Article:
The new NPIS poisons report has just come out. If you are a vaper, like me, the science sounds REALLY weird.
The section on e-cigarettes starts about page 45. Link Here Here’s the strange thing about the report. (My bold and comments)
This is what it says about Nicotine – “The contents of e-cigarettes and their liquid refills vary, but many contain substantial concentrations of nicotine, a highly toxic compound.”
It continues later
The NPIS received 241 telephone enquiries concerning e-cigarettes and their refill solutions this year (Figure 6.12). This is more than the 204 received during the previous year, which in turn was greater than the total number of enquiries about these products received over the previous six years.
(naturally – vaping has only recently being taken up by millions of smokers)
Forty per cent of the enquiries originated in hospitals (Figure 6.13).
(But MOSTLY from NHS direct calls from HOME and Primary care actually – hospital sounds much better!)
Children aged under five years were involved in one-quarter of the enquiries (Figure 6.14).
(that’s about 50 kids as compared with more than 2,500 exposures (96% ) of them being children under five ingesting DETERGENT)
The majority of exposures (206 of 241) were accidental. Fourteen enquiries concerned intentional overdoses
(yes people have tried unsuccessfully to commit suicide by drinking e-liquid. Nicotine is disappointingly not very toxic taken this way. The reason is, the body expels it by vomiting it out.)
and the remainder of enquiries included adverse reactions to intended use, recreational abuse and ‘therapeutic errors’. Where the individual route of exposure was specified, ingestion was the most common, although multiple routes of exposure also occurred. In several cases ingestion of liquid occurred after attempting to inhale vapour from the e-cigarette. Nine of the fifteen enquiries involving the eye occurred when the liquid was mistaken for eye drops (Figure 6.15). Where the clinical features were known at the time of the enquiry, 133 patients had no features of toxicity and 97 had features of only minor toxicity. Seven patients had moderate toxicity, and one exposure was associated with severe features.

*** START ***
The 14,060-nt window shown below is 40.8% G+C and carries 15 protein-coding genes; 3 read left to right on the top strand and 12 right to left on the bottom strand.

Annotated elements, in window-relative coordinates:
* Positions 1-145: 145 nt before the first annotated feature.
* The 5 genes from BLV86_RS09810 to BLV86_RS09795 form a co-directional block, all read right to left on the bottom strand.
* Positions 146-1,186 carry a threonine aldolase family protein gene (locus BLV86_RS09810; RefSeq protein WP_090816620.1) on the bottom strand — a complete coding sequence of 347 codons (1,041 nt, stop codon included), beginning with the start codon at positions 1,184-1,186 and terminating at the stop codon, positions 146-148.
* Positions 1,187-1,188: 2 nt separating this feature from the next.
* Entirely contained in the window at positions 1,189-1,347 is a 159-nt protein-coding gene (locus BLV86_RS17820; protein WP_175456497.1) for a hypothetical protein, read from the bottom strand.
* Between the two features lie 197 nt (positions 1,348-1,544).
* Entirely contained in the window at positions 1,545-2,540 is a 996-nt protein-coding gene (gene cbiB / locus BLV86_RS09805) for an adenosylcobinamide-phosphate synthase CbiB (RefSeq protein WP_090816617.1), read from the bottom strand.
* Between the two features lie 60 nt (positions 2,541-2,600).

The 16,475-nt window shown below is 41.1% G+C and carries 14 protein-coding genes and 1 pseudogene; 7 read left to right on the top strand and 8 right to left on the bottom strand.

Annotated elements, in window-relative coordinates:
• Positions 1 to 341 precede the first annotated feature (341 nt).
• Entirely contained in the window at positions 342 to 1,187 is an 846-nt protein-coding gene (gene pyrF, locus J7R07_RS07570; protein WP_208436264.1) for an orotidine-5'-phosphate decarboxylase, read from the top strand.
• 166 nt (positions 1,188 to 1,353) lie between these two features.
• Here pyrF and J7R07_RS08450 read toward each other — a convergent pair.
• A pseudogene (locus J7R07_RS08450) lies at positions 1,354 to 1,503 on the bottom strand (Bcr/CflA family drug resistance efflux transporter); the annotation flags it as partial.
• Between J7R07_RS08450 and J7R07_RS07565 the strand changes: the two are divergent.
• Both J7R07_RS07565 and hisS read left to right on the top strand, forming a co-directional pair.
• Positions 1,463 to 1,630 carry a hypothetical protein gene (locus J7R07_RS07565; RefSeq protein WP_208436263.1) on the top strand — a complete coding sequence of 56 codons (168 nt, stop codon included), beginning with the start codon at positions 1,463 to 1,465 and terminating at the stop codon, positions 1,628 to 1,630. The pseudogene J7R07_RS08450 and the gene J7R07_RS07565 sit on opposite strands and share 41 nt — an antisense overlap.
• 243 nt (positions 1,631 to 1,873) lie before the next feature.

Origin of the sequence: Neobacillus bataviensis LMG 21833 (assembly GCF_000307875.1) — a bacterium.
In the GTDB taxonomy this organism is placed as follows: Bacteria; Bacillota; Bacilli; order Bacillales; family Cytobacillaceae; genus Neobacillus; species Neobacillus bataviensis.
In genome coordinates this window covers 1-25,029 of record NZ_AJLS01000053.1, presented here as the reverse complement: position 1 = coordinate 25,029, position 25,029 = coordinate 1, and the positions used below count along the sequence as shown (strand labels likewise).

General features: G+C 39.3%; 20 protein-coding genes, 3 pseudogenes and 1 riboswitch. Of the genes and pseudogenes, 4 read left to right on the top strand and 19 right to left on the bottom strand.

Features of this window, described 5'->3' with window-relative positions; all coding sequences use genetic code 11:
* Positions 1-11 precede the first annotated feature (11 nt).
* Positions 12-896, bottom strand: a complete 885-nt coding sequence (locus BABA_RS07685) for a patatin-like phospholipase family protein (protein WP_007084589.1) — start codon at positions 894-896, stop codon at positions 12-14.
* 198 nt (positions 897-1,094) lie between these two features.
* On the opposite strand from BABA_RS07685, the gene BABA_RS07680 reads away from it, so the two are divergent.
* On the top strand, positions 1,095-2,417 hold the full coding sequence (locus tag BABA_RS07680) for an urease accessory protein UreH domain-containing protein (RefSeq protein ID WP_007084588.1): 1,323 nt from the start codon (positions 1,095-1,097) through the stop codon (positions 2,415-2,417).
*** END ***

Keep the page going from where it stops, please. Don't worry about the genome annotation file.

Features of toxicity included conjunctivitis, irritation of the oral cavity, anxiety, nausea, vomiting, dizziness and changes in heart rate. It is of concern that so many of the exposures were accidental and occurred in young children. Similarly, over half the eye exposures occurred when e-cigarette products were mistaken for eye drops. The liquid in e-cigarettes and their refills contains toxic doses of nicotine and even small volumes can cause serious harm to a small child.Urgent consideration needs to be given to the safe storage and packaging of these products. To address some of these concerns, packaging and labelling regulations are currently being developed under the European Tobacco Products Directive for implementation in 2016.
God help us! We already are enduring tiny 10 ml bottles of e liquid that are the devil to open, for the sake of all the endangered children, in anticipation of next year.
E liquid SHOULD be properly packed. I have never seen a bottle of it that is not child proof and I’ve been vaping for four years. ( well, maybe there were a few four years ago). The vaping industry is policing itself and it should be allowed to do it without interference from doom mongers anywhere. And the science on the toxicity of already diluted e liquid needs to brought into reality.